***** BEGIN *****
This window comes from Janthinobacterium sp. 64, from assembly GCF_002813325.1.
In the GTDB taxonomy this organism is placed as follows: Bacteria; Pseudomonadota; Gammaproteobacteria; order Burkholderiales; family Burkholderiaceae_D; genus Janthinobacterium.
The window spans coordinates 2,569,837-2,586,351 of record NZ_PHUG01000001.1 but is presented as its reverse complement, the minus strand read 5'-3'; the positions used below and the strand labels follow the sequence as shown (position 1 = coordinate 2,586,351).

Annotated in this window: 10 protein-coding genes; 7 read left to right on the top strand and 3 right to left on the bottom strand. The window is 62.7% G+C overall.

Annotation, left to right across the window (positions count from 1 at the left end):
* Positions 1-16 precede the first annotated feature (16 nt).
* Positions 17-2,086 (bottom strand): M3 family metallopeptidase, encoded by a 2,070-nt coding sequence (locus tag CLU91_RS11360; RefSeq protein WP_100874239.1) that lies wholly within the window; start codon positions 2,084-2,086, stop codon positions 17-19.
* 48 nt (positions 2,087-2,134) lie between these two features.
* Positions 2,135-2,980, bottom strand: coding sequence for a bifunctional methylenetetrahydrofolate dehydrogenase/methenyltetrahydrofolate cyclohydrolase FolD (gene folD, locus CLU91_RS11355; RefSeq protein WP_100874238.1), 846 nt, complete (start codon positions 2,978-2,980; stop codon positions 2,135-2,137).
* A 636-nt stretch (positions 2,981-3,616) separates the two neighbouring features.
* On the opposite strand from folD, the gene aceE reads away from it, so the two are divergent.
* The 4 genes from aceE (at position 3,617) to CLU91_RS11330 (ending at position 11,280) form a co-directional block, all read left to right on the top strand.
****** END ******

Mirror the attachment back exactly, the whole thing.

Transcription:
This window comes from Janthinobacterium sp. 64, from assembly GCF_002813325.1.
In the GTDB taxonomy this organism is placed as follows: Bacteria; Pseudomonadota; Gammaproteobacteria; order Burkholderiales; family Burkholderiaceae_D; genus Janthinobacterium.
The window spans coordinates 2,569,837-2,586,351 of record NZ_PHUG01000001.1 but is presented as its reverse complement, the minus strand read 5'-3'; the positions used below and the strand labels follow the sequence as shown (position 1 = coordinate 2,586,351).

Annotated in this window: 10 protein-coding genes; 7 read left to right on the top strand and 3 right to left on the bottom strand. The window is 62.7% G+C overall.

Annotation, left to right across the window (positions count from 1 at the left end):
* Positions 1-16 precede the first annotated feature (16 nt).
* Positions 17-2,086 (bottom strand): M3 family metallopeptidase, encoded by a 2,070-nt coding sequence (locus tag CLU91_RS11360; RefSeq protein WP_100874239.1) that lies wholly within the window; start codon positions 2,084-2,086, stop codon positions 17-19.
* 48 nt (positions 2,087-2,134) lie between these two features.
* Positions 2,135-2,980, bottom strand: coding sequence for a bifunctional methylenetetrahydrofolate dehydrogenase/methenyltetrahydrofolate cyclohydrolase FolD (gene folD, locus CLU91_RS11355; RefSeq protein WP_100874238.1), 846 nt, complete (start codon positions 2,978-2,980; stop codon positions 2,135-2,137).
* A 636-nt stretch (positions 2,981-3,616) separates the two neighbouring features.
* On the opposite strand from folD, the gene aceE reads away from it, so the two are divergent.
* The 4 genes from aceE (at position 3,617) to CLU91_RS11330 (ending at position 11,280) form a co-directional block, all read left to right on the top strand.